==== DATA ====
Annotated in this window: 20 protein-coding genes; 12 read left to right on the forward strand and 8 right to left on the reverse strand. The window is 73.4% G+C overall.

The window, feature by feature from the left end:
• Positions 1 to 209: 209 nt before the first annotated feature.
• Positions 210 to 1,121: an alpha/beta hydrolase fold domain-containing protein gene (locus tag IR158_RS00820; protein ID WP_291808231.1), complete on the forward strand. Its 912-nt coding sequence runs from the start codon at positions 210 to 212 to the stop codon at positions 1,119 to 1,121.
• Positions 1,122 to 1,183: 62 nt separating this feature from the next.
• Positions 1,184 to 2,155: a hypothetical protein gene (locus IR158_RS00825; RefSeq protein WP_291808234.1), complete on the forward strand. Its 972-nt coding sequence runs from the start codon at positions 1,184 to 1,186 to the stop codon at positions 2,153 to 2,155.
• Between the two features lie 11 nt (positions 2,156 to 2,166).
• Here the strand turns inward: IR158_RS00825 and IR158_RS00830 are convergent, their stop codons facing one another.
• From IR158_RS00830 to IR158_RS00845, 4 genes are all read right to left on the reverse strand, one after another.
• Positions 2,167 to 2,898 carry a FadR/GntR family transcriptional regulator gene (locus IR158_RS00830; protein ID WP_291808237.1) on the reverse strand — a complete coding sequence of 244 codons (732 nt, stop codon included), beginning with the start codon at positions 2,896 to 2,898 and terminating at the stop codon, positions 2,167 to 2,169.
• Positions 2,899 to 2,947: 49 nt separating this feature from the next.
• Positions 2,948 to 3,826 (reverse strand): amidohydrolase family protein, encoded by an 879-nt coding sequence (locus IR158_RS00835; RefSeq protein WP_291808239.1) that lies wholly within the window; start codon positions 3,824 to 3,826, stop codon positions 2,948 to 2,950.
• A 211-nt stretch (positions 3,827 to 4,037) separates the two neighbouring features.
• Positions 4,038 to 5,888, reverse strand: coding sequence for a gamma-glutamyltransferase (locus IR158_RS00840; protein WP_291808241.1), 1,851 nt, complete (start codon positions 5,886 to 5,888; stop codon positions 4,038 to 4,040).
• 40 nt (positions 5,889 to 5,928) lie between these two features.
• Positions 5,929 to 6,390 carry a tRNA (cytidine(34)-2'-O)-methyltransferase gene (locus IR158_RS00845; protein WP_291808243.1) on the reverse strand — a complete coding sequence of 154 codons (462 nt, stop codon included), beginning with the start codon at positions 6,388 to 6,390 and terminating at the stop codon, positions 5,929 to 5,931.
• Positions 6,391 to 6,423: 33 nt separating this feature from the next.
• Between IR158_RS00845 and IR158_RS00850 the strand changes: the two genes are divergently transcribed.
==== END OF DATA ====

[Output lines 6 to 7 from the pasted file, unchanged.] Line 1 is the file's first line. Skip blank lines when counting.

• Positions 1,184 to 2,155: a hypothetical protein gene (locus IR158_RS00825; RefSeq protein WP_291808234.1), complete on the forward strand. Its 972-nt coding sequence runs from the start codon at positions 1,184 to 1,186 to the stop codon at positions 2,153 to 2,155.
• Between the two features lie 11 nt (positions 2,156 to 2,166).